But not all households are covered by the PR sanitation workers, even though they lie in rural areas. During the past two decades, new colonies developed by private builders have mushroomed in rural areas of Uttar Pradesh districts, just outside the city limits. The sanitation needs of these gated colonies are met by individual sanitation workers who have been hired by the residents’ welfare associations to clean the streets and drains and collect garbage.
Field observations from Agra
In Rajrai village in the south-eastern part of Agra district, a few families are primarily engaged in cleaning jobs in the recently built colonies. About a decade-and-a-half ago, this village was surrounded by vast tracts of farms. Residents were employed in the farms as agricultural labourers and herdsmen for cattle, earning a daily wage.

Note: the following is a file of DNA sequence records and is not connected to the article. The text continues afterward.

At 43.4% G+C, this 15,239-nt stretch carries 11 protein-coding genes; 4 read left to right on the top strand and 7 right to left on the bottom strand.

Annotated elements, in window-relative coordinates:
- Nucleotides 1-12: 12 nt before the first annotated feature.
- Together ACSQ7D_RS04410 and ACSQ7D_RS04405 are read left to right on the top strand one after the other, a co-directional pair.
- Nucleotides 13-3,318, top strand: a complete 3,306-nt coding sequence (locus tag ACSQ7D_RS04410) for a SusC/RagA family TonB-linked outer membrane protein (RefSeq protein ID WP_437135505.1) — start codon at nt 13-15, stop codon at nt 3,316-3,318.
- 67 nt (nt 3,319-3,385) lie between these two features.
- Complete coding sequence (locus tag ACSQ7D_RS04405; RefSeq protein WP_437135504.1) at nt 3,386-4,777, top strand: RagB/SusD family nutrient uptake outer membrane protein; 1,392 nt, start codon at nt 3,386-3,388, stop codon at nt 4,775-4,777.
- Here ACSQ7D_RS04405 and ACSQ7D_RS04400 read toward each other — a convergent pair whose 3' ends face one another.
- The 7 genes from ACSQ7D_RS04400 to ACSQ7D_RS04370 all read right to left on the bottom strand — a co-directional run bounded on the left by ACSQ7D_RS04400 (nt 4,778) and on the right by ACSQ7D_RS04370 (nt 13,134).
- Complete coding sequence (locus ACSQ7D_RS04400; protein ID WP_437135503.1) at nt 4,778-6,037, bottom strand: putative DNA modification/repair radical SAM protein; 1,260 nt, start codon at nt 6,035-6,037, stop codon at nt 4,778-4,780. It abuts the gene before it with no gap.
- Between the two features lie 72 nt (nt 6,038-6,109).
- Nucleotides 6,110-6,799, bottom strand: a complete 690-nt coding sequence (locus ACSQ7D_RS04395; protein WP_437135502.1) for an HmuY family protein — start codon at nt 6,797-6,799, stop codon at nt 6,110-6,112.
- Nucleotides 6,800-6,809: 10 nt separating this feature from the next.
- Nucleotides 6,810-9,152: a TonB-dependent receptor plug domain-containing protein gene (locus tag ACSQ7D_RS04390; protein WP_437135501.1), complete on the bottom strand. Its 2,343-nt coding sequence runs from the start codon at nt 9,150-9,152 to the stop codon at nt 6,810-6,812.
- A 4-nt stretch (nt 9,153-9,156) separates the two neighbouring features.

As new colonies began to develop, the farms gradually disappeared. Several families formerly working on the farms took up cleaning jobs in the few homes in these gated colonies. The colonies are approved by the Agra Development Authority, but are located in rural Agra. With time, as more families settled here, these sanitation workers began working for entire colonies. The workers mostly belong to the Valmiki caste.
A quick survey of these workers highlights some crucial issues they face on the job.
The cleaning job pays more than farm labour, but still remains an unbalanced deal in terms of work and pay. The average working day begins around seven in the morning and lasts till around four in the evening, in contrast to an eight-hour working day for the PR sanitation workers. The PR sanitation workers also have better equipment and human resources.